So there are the Gators, Dawgs, Gamecocks, and Volunteers last four recruiting classes. From looking at those numbers it’s easy to tell that over that span of time, Florida and Georgia ultimately came out on top. Tennessee came in third edging out South Carolina, but not by much. The problem in the SEC is that you can finish with a solid class ranked 13th in the nation like the Vols did in 2011, but only have the 6th best class in the conference. By observing these numbers, one would wonder why in the world the Vols have depth issues this year. We should be just as deep as everyone else right? Wrong. It’s important to realize that landing a Top 10 or Top 15 class is great, but if you don’t retain your players after you recruit them and keep them in school, it’s pretty difficult for them to play for you on Saturdays. As we all know, the last three years have been hard for the Volunteer program, but many people don’t make the connection between those hardships and the lack of depth on the field.
The difference between the Vols and every other team in the SEC is that those other teams still have most of their highly touted recruits (that made those class rankings so high) still playing for them while the Vols do not. Those players have developed physically and mentally in the game, and are juniors and seniors now. Meanwhile, Coach Dooley is forced to put freshman out there at skill positions, and other coaches have experienced, talented, veteran players at those important positions. Now don’t get me wrong, several other teams are playing a bunch of underclassmen too. However, the difference is they have senior leadership and experience at least somewhere around them, and the Vols do not. Instead, they have young players leading young players – not your ideal situation. I think that’s why we see our guys shutdown after giving up a big play. They may only be down one TD, but they’re so mentally weak right now that it doesn’t matter. They don’t have those seasoned veterans around them that lead by example that have faced adversity and know how to keep playing. Furthermore, this disadvantage that Dooley has been left with is due to the actions of his last two predecessors: Phil Fulmer and Lane Kiffin.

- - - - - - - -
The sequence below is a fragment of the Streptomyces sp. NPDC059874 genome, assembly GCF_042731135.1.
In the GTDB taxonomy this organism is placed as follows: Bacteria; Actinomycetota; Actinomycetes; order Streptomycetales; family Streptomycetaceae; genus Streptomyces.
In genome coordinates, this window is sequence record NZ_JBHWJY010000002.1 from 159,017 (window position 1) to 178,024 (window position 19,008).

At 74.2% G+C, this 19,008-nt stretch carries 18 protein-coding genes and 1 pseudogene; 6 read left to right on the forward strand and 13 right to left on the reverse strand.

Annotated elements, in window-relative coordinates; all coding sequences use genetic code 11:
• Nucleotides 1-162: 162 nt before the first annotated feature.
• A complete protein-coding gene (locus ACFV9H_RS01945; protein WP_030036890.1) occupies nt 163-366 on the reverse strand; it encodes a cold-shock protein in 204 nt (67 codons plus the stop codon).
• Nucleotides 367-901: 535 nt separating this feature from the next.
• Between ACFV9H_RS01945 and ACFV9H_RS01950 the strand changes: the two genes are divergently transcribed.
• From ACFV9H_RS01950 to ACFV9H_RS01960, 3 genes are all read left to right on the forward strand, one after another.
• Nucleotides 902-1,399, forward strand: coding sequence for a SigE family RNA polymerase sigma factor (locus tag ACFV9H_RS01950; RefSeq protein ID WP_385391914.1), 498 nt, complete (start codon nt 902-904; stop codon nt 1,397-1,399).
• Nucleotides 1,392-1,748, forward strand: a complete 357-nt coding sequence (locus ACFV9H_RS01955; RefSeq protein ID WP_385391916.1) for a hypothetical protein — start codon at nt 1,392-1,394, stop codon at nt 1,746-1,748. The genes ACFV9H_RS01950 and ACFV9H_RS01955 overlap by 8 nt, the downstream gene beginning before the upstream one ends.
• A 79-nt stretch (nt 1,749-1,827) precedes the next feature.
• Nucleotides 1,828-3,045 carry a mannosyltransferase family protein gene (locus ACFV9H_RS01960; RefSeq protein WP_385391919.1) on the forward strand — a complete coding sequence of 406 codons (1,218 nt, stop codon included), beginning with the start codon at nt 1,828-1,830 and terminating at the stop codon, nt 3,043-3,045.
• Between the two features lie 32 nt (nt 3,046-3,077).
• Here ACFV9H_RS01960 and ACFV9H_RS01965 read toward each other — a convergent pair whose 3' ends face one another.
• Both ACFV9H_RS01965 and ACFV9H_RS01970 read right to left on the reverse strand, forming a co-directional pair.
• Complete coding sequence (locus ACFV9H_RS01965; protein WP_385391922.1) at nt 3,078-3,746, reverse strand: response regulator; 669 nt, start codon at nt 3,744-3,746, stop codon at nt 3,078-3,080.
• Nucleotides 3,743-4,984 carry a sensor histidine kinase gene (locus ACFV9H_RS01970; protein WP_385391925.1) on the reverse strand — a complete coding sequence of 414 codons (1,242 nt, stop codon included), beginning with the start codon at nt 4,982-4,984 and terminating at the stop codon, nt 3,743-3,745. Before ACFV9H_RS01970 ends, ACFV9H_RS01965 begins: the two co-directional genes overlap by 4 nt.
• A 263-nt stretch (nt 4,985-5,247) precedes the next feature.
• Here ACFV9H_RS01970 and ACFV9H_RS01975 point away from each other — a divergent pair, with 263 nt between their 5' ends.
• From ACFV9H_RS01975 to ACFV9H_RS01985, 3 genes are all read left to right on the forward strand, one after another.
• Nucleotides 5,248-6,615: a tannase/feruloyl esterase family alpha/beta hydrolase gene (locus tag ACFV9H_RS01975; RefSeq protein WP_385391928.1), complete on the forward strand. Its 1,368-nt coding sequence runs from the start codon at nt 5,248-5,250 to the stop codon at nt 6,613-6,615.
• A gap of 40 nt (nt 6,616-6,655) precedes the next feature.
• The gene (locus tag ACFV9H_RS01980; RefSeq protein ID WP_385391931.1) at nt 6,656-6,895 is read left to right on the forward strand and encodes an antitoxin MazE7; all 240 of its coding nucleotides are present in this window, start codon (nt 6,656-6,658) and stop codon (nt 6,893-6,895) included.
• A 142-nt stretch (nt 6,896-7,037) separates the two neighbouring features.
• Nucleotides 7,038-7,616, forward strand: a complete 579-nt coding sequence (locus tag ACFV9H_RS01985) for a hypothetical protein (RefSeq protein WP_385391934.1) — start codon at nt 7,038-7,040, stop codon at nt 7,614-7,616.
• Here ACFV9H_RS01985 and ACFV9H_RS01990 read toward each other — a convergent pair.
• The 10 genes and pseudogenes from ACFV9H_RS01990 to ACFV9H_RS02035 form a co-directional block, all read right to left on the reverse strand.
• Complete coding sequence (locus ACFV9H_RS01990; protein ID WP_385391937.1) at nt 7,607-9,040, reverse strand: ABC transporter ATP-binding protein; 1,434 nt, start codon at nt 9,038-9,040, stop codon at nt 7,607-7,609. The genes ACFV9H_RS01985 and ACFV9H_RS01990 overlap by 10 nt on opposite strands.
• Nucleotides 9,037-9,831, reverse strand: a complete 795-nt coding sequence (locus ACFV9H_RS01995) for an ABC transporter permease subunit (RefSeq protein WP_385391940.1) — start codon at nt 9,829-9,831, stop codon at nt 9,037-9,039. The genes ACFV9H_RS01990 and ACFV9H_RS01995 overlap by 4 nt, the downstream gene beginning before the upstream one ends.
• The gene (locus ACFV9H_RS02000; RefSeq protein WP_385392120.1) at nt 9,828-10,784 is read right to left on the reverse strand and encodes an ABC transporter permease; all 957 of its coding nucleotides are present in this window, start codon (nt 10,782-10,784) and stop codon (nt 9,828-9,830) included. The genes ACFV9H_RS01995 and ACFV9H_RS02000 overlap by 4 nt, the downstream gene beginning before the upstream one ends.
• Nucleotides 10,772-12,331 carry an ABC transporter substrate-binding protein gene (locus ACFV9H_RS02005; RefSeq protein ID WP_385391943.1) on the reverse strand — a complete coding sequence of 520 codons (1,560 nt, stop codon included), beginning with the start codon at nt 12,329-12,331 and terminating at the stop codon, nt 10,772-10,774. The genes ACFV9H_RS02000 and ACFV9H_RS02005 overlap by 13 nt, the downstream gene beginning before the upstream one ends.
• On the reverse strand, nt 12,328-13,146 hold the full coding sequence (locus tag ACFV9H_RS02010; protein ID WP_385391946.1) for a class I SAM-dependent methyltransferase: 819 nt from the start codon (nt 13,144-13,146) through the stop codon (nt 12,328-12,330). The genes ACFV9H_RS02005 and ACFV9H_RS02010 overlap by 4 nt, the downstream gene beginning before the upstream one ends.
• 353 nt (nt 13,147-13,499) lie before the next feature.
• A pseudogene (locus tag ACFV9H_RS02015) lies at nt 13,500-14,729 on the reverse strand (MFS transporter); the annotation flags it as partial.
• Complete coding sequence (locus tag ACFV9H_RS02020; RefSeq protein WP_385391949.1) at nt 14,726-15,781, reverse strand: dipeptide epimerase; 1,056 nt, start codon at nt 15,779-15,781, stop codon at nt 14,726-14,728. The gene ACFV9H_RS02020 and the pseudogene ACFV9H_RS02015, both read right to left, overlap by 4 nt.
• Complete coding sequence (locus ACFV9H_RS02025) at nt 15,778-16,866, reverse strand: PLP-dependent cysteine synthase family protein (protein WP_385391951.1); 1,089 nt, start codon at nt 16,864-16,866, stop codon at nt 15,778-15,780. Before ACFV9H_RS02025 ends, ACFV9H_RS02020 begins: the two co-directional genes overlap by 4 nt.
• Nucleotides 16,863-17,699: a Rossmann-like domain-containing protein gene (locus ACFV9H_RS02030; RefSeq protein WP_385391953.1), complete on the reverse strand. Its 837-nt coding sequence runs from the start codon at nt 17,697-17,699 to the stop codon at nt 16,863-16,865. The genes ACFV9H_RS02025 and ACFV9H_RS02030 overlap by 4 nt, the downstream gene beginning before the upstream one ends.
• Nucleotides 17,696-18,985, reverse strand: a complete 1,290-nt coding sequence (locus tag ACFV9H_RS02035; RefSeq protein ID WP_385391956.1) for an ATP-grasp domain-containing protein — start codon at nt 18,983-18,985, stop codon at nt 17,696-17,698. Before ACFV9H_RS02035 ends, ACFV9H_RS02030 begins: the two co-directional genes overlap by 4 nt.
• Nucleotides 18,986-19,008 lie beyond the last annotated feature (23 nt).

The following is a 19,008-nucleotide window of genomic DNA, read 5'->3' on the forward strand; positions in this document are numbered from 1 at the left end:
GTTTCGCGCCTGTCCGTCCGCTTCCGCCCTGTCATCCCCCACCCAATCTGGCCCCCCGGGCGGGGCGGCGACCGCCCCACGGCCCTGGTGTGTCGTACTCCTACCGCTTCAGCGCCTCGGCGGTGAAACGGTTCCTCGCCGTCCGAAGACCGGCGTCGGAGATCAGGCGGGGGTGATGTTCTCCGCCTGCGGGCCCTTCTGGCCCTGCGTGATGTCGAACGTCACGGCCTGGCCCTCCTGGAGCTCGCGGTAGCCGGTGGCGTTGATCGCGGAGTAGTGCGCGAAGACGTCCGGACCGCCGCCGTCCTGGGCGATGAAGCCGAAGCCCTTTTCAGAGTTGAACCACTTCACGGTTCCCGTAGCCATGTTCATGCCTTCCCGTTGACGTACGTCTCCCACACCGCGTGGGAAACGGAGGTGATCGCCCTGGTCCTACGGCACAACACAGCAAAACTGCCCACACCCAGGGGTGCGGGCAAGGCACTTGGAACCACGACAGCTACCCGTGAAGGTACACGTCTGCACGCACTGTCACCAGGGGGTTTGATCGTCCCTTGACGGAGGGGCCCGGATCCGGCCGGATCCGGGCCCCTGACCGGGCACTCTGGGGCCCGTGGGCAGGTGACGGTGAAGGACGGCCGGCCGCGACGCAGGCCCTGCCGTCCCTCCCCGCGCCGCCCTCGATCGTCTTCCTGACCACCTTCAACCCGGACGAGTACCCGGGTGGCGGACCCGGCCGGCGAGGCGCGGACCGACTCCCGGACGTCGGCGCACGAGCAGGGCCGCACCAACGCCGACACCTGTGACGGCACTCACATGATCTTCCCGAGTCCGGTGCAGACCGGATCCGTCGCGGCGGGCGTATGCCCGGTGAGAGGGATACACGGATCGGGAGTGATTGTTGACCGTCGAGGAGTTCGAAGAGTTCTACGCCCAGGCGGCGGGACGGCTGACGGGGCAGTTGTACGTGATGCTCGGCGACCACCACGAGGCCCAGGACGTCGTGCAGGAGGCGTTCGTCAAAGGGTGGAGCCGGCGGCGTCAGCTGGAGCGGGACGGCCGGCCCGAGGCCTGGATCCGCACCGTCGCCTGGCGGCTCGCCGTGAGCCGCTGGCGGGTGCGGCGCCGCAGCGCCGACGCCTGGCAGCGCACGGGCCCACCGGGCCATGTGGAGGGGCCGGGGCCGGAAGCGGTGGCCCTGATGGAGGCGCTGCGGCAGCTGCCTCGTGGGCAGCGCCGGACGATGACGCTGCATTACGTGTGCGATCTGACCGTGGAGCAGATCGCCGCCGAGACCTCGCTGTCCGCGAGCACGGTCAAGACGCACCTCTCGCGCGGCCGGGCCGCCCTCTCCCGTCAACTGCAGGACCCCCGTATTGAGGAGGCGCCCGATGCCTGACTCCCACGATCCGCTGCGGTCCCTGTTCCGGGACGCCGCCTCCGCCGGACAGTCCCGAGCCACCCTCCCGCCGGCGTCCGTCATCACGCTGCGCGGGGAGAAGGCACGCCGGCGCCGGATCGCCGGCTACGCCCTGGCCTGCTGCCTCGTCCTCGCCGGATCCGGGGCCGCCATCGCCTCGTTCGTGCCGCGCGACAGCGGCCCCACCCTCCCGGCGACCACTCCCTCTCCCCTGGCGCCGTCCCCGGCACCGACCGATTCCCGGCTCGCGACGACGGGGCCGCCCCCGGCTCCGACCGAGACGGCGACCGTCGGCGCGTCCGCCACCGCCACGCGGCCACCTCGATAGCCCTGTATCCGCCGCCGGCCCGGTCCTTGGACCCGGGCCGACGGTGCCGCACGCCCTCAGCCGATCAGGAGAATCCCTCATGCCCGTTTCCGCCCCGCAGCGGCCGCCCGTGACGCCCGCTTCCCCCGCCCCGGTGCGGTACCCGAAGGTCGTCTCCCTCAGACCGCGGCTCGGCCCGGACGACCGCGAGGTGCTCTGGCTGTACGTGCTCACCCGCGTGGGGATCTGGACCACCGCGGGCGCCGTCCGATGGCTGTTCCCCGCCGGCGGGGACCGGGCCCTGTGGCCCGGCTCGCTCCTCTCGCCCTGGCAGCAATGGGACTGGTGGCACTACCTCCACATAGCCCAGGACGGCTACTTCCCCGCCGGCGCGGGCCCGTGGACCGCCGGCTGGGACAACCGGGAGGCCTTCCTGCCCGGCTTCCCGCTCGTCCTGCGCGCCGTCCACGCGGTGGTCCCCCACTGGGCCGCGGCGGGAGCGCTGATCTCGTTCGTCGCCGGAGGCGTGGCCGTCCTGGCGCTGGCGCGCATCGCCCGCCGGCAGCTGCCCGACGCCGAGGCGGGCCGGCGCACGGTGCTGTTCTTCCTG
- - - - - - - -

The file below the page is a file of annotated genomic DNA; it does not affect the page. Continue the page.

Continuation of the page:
Don’t get me wrong, Fulmer gave Tennessee several years of excellent coaching and recruiting, and he has done so much for the University. However, having said that, his last two years began the downward spiral for the program. Out of Fulmer’s last two recruiting classes in 2007 and 2008, there are only 8 players left on the Vols two-deep roster. That is such a staggering number! That is where our leadership should be coming from, not from our young guys, but from numerous seniors! Also, it is the responsibility of the coaches to take these promising 4 and 5-star prospects they recruit and develop them into SEC calibur players. This is something that was not done by Fulmer, there were countless “busts” under his watch. Of course, not to be outdone, out of Kiffin’s recruiting class in 2009, only single digits remain as well. That means everyone else out of the Vols two-deep roster is from the Dooley era. That statistic absolutely blows my mind. So while other SEC teams have guys who have elite talent and experience on top of that, the Vols only have one or the other.
The Volunteer fan base must understand what Dooley inherited when he got here. The program wasn’t in bad shape simply because we were losing, it was in bad shape because it was depleted of a staff and players. There is a reason Dooley called his first year, “Year Zero,” and it’s because he’s had to start from scratch. He has had two Top 15 recruiting classes and is recruiting the right type of kids with not only talent, but sound character too. While the wins aren't where he wants them, he has taken care of first things first and helped to restore respect and integrity back to the program. Also, by 2013, he will have his first full term of recruiting classes (from freshmen to seniors) under his belt, and things will be different on the Hill. Youth will no longer be an excuse, and results will be expected. One thing is for sure – Dooley is headed in the right direction, but it won’t be until 2013 that he will fully be out of the shadow of his predecessors’ mistakes. So as we endure these hard times in 2011, be realistic about the blows we've been dealt, and have confidence in knowing that catching up to our SEC rivals will come sooner than later. After several years of waiting, the gap in talent and depth will be closed, and the playing field will once again be even.